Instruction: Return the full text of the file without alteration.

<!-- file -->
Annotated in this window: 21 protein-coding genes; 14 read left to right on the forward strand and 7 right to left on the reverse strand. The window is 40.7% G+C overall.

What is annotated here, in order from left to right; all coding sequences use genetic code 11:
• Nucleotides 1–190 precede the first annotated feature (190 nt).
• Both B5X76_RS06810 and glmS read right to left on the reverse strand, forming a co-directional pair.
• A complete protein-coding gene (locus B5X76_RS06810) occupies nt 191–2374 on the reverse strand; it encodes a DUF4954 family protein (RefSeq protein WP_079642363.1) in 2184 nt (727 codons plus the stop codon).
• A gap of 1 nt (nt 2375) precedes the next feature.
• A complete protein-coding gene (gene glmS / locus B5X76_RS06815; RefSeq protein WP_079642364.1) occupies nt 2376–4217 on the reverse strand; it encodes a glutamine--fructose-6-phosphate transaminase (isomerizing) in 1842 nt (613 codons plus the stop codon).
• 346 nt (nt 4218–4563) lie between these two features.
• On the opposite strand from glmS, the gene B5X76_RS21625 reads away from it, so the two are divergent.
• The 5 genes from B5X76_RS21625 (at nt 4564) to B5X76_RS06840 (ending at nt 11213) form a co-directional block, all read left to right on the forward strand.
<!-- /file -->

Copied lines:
Annotated in this window: 21 protein-coding genes; 14 read left to right on the forward strand and 7 right to left on the reverse strand. The window is 40.7% G+C overall.

What is annotated here, in order from left to right; all coding sequences use genetic code 11:
• Nucleotides 1–190 precede the first annotated feature (190 nt).
• Both B5X76_RS06810 and glmS read right to left on the reverse strand, forming a co-directional pair.
• A complete protein-coding gene (locus B5X76_RS06810) occupies nt 191–2374 on the reverse strand; it encodes a DUF4954 family protein (RefSeq protein WP_079642363.1) in 2184 nt (727 codons plus the stop codon).
• A gap of 1 nt (nt 2375) precedes the next feature.
• A complete protein-coding gene (gene glmS / locus B5X76_RS06815; RefSeq protein WP_079642364.1) occupies nt 2376–4217 on the reverse strand; it encodes a glutamine--fructose-6-phosphate transaminase (isomerizing) in 1842 nt (613 codons plus the stop codon).
• 346 nt (nt 4218–4563) lie between these two features.
• On the opposite strand from glmS, the gene B5X76_RS21625 reads away from it, so the two are divergent.
• The 5 genes from B5X76_RS21625 (at nt 4564) to B5X76_RS06840 (ending at nt 11213) form a co-directional block, all read left to right on the forward strand.